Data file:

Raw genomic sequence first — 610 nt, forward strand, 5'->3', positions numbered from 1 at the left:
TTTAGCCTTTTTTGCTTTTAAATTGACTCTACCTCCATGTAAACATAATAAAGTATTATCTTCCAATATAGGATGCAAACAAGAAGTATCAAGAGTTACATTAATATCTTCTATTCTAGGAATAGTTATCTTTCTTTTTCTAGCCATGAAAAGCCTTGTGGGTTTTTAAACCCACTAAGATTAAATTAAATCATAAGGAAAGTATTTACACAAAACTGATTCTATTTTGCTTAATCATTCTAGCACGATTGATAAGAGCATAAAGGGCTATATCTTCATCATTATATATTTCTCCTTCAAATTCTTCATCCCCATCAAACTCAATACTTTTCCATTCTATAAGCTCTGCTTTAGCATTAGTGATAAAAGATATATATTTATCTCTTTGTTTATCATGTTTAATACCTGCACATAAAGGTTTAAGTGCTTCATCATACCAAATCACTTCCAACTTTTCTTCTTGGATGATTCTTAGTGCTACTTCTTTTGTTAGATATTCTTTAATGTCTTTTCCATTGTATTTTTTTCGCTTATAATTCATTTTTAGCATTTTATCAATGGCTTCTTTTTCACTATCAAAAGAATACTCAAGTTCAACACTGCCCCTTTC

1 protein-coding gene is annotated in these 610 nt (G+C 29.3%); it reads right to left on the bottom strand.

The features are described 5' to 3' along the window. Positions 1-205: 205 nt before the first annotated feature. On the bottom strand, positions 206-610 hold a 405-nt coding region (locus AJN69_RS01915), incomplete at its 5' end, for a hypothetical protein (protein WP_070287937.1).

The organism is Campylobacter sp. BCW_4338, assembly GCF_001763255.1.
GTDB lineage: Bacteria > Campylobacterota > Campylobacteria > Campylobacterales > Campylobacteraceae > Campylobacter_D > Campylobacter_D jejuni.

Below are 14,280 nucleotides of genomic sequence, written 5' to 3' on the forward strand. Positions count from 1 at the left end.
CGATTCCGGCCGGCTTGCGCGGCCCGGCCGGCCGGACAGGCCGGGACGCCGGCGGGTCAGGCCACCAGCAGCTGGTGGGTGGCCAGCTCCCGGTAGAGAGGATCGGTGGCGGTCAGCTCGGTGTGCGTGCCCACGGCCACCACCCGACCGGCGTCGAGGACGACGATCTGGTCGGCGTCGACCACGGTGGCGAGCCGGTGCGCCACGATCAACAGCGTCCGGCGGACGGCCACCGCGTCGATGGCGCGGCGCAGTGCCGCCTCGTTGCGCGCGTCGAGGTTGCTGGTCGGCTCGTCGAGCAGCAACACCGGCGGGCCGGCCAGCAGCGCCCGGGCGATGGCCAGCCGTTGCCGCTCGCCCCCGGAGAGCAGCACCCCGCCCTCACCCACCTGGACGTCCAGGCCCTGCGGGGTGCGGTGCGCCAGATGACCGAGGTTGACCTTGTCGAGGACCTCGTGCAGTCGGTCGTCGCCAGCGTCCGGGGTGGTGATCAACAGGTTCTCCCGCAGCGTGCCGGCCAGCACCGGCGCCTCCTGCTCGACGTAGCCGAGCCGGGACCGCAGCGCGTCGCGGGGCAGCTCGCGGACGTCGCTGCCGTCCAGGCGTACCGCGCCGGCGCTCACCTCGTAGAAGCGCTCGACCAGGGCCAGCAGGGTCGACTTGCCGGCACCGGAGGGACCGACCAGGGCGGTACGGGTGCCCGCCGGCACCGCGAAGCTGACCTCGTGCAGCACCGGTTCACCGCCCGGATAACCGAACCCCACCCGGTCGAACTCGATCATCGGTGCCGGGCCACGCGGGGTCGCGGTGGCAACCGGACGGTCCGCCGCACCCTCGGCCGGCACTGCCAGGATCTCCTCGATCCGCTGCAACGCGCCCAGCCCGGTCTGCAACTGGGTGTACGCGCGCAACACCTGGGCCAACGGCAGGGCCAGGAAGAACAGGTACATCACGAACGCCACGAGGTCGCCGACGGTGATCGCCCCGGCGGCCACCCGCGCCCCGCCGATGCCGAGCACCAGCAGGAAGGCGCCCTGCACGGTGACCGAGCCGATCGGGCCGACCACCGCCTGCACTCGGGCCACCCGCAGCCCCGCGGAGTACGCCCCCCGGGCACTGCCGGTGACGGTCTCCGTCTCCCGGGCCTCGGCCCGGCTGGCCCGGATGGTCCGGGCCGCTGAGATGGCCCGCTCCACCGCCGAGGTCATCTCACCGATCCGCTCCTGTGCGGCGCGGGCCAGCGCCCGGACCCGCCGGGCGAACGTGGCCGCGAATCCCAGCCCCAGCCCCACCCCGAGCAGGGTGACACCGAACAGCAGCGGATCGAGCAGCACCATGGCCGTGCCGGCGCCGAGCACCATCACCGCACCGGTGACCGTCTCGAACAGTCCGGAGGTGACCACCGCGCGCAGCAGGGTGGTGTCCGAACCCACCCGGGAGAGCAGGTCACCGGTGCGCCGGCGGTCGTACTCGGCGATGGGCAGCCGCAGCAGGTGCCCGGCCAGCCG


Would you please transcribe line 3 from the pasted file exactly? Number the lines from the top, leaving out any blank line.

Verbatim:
1 protein-coding gene is annotated in these 610 nt (G+C 29.3%); it reads right to left on the bottom strand.